Like many artists, McDonald’s music transcended his personal shortcomings. He speaks to us directly with an eloquent instrumental voice, in communication with the larger body of jazz history. Engaging us through his heart and horn, Stan McDonald left a rich musical legacy which may be sampled below.
“I get very bored by people who may be wonderful technical players but aren’t expressing anything, whether it’s joy or sadness or whatever. I want to hear some personal emotion.”
Music by Stan McDonald
Historic Jazz Band, 1958
Gid Loring’s house party 1966
New Black Eagle Jazz Band 1979-80
Doc Cheatham and Stan McDonald, Jazz Boat, Boston 1980
Sammy Price, Stan McDonald and Jack Pagnotti, Sandy’s Jazz Festival 1984
Stan McDonald’s Blue Horizon Jazz Band, Sticky Wicket Pub 1986
Ralph Sutton with Stan McDonald, Sherborn Inn 1995
Find more music or listen to the award-winning profile of Stan McDonald at the Jazz Rhythm website.
Thanks, and Additional Sources:
Thanks to Stan and his wife Ellen McDonald.
Stan McDonald: Playing it with Passion, George A. Borgman, Mississippi Rag, Feb. 2003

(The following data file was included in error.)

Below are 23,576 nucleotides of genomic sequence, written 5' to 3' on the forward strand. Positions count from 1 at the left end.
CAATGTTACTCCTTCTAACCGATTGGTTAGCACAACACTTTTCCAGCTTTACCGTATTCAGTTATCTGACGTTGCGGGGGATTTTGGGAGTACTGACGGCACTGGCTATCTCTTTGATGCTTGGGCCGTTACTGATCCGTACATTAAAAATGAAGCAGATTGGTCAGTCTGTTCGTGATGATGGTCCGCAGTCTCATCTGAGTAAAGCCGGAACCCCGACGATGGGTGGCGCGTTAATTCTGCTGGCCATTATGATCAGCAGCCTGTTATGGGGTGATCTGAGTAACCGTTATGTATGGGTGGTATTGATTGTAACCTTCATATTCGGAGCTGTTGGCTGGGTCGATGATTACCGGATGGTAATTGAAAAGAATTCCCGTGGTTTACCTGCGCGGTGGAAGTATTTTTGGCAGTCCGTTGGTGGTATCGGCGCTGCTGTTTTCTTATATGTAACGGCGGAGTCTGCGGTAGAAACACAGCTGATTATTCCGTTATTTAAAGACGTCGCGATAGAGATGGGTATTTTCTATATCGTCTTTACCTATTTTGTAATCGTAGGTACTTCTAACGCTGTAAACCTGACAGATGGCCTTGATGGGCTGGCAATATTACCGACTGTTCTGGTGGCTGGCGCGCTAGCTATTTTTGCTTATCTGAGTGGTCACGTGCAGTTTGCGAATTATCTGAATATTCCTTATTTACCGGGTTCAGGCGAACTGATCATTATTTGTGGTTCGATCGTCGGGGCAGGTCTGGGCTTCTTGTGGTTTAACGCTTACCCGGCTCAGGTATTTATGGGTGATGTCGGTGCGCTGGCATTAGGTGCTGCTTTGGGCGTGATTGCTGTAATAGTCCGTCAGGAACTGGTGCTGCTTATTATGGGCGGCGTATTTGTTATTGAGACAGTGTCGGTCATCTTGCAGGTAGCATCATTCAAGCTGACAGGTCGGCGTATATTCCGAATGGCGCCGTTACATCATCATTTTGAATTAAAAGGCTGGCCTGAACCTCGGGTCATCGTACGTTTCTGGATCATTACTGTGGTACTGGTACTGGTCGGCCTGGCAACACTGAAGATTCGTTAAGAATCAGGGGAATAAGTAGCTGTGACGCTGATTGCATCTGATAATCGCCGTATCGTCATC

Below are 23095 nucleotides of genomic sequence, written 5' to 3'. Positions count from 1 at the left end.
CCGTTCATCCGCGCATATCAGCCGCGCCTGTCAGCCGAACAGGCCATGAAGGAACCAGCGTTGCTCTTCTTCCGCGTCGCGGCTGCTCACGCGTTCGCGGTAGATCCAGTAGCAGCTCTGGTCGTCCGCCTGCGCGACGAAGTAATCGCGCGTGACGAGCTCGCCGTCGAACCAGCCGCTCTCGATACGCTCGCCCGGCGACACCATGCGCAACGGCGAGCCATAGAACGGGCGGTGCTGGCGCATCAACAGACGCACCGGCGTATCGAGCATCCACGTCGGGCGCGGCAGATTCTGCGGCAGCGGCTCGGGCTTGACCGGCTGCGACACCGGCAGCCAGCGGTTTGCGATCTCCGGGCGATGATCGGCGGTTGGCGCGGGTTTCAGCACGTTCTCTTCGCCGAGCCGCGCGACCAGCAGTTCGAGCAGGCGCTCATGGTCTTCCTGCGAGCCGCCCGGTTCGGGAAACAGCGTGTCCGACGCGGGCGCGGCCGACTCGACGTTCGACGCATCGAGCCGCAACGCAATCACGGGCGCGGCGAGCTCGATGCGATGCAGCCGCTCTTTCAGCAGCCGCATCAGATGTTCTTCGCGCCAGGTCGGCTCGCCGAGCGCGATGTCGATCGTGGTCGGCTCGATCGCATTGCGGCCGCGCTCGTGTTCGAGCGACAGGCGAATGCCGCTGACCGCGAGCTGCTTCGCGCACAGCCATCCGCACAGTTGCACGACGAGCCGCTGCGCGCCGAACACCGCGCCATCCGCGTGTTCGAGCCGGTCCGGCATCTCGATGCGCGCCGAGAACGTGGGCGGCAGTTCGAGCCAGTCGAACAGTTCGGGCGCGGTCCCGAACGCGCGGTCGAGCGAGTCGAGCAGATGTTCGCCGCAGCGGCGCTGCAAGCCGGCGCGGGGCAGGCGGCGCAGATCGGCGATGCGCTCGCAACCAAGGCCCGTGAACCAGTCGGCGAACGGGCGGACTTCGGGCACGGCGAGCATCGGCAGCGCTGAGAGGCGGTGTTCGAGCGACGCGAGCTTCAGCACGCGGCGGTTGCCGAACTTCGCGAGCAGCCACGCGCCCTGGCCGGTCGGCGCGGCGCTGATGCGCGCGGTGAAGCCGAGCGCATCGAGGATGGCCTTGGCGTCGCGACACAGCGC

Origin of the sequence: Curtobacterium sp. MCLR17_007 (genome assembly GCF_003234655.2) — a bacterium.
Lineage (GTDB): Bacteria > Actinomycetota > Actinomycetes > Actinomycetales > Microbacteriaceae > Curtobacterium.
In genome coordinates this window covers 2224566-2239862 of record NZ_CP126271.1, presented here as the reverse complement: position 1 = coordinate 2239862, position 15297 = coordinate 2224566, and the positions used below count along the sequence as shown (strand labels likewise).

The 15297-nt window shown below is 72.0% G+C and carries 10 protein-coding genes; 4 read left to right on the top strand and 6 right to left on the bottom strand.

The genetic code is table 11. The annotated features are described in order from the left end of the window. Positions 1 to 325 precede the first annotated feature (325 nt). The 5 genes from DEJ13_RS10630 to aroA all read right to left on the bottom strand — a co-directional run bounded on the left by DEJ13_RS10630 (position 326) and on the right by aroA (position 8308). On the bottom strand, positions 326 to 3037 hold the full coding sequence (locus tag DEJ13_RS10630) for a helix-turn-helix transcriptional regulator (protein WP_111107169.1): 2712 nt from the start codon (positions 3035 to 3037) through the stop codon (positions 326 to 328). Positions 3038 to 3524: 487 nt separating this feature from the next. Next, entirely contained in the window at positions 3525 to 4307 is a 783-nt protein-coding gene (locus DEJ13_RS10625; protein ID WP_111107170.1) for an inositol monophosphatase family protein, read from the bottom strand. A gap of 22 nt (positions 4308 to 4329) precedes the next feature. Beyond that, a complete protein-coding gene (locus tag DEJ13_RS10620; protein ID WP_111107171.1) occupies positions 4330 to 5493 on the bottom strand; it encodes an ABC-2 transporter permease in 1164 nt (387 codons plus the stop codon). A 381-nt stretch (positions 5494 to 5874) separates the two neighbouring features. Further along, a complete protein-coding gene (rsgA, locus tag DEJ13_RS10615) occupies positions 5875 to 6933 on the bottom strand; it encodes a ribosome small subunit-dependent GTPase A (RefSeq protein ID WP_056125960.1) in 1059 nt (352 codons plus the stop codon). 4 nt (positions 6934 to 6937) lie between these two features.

Biographical Material on Stan McDonald compiled by Alan C. Webber abstracted from liner notes for Dawn of the Blue Horizon Jazz Band, 1983
Dave Radlauer is a six-time award-winning radio broadcaster presenting early Jazz since 1982. His vast JAZZ RHYTHM website is a compendium of early jazz history and photos with some 500 hours of exclusive music, broadcasts, interviews and audio rarities.
Radlauer is focused on telling the story of San Francisco Bay Area Revival Jazz. Preserving the memory of local legends, he is compiling, digitizing, interpreting and publishing their personal libraries of music, images, papers and ephemera to be conserved in the Dave Radlauer Jazz Collection at the Stanford University Library archives.